Data has always played a critical role in the success and progression of companies worldwide.
And as more data is captured, the storage and management can become a challenge — how can this information be effectively used when most of the time is spent gathering and sorting it?
This is the problem BC-based entrepreneur, environmental engineer, and data management consultant Chris Kam has been working to solve with the creation of Arkit, a software company he built from the ground up, that has now rebranded to Fieldshare.
Last year, Kam saw through the full rebrand with a new vision: to give companies the power to break their spreadsheet glass ceilings. By providing cloud-based data aggregation software that tailors to the unique data and workflow of its clients, the company ultimately gives clients greater flexibility and management control.
Why the rebrand?
As a cloud-based software, Fieldshare helps clients understand how to approach, structure, store, and consolidate their unique data, and can connect people worldwide. It allows anyone involved in a project to access the system and input data for consolidation, whether it’s a project manager working from home, someone working on a job site, or a contractor.
What factors fundamentally influenced the company’s rebrand from Arkit to Fieldshare? In addition to targeting a broader market, Kam explains that Apple introduced an AR feature called the ARKit (Augmented Reality Kit); this caused some confusion between users of the Arkit app.
“We’re trying to make Fieldshare more of an off-the-shelf software,” says Kam. In doing this, the company hopes to give management powers to the users of the software so they can control the data themselves. “They don’t need to rely on the IT department to manage it for them.” Combine this adaptable data approach with Fieldshare’s updated UI/UX design, and markets ranging from oil and gas to property management have found themselves a solution.
Kam tells us companies can have a “data problem,” which means they never do data modelling. As such, they are not able to structure data in a way that allows them to examine it in reports. “We have a configurable system; they can structure the data in a certain way that will deliver what they want.”
After a company goes through the consultation process with Fieldshare, the problem often becomes clearer for them, and they know they need to “change their workflow.”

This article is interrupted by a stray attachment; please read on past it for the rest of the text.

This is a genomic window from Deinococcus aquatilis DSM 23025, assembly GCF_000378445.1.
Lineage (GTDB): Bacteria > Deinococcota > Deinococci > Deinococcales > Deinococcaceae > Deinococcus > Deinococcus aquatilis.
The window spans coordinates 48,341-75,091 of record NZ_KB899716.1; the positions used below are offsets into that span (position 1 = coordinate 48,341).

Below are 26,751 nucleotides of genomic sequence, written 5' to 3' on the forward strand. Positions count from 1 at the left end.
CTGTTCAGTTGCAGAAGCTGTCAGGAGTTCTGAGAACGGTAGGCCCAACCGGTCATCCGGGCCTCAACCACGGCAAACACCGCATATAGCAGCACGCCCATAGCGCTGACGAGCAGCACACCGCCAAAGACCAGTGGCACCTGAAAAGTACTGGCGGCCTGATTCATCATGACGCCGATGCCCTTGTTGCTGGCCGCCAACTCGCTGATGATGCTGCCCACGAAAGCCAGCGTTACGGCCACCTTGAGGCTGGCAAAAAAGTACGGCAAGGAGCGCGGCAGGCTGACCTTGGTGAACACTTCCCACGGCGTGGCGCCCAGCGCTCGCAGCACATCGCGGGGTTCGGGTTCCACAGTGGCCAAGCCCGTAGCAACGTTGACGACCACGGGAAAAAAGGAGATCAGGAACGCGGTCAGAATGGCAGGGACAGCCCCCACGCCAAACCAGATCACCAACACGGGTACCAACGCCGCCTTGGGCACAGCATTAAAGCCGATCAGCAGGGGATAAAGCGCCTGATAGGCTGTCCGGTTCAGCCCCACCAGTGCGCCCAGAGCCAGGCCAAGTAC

For smaller firms, it can take as little as two weeks to consolidate data into a usable system. With larger clients — where data problems are not uncommon, either — it can take several months. Kam says one of his bigger clients was managing an annual budget of up to $30 million through six Excel spreadsheets before they implemented Fieldshare software to streamline their data into a comprehensive system.
How they got here
With over two decades of experience working on environmental projects in Canada, Kam has developed an in-depth knowledge of reclamation and remediation for oil and gas and energy industries, the environmental liability associated with corporate mergers, and real estate transactions.
“When I was an environmental engineer, my main role was to manage a lot of the contaminated sites throughout BC and Alberta,” Kam tells Daily Hive. “Throughout that career, I noticed, as a project manager, I needed to manage and organize a lot of the data that we are collecting regarding the projects.”
This, he says, could involve field managers going out to collect information about the site, followed by him amalgamating the information, working with clients and field staff to manage the financial aspects of the project, and ensuring everything is under budget before communicating that information to clients.
“At that time, I was having a hard time managing that data because I [was] using Excel,” notes Kam. Although he was using the tools he had to do his job, it was “becoming a lot of work,” noting that a wealth of information is required when eight or nine million dollars is spent on a site.
“That’s the reason I created Arkit and Fieldshare,” he adds. “The main purpose is just to make my job much easier.” This started with the creation of what Kam calls a minimum viable product (MVP), which was shown to potential prospects at that time, mainly in Alberta’s oil and gas and environmental trade sectors.
“Based on the feedback we [got], we [were] able to refine the product,” explains Kam. Over roughly two years, this betterment took place, and when the team went to sell the product, Kam noticed that many clients — regardless of the industry — had similar problems with data workflow.
“We started to notice there [was a] pattern,” he says. With a lot of data coming in, the project managers didn’t have the skillset to manage it. “A lot of those companies have their own in-house programmers who manage the data flow. However, what we realized is that our clients who are project managers are not able to articulate the problem to the internal IT.”
As a result, Kam says IT would not know what they’re looking for, so they’re not able to translate the business’s need to the software.
“Our software combined the project management aspect with geospatial information,” says Kam. “But over time, we realized that [clients] lack expertise in both putting their business workflow into our software, and collecting multiple amounts of data.”
Fieldshare works with clients from publicly-traded companies to government entities to small and mid-size enterprises, creating future-proof systems to suit their unique needs — with the flexibility to scale based on their requirements.
The team is currently comprised of 10 full-time staff and two part-time members within Canada. “We are constantly hiring,” says Kam. Those who are interested in learning more about the company or working with the team can visit fieldshare.io.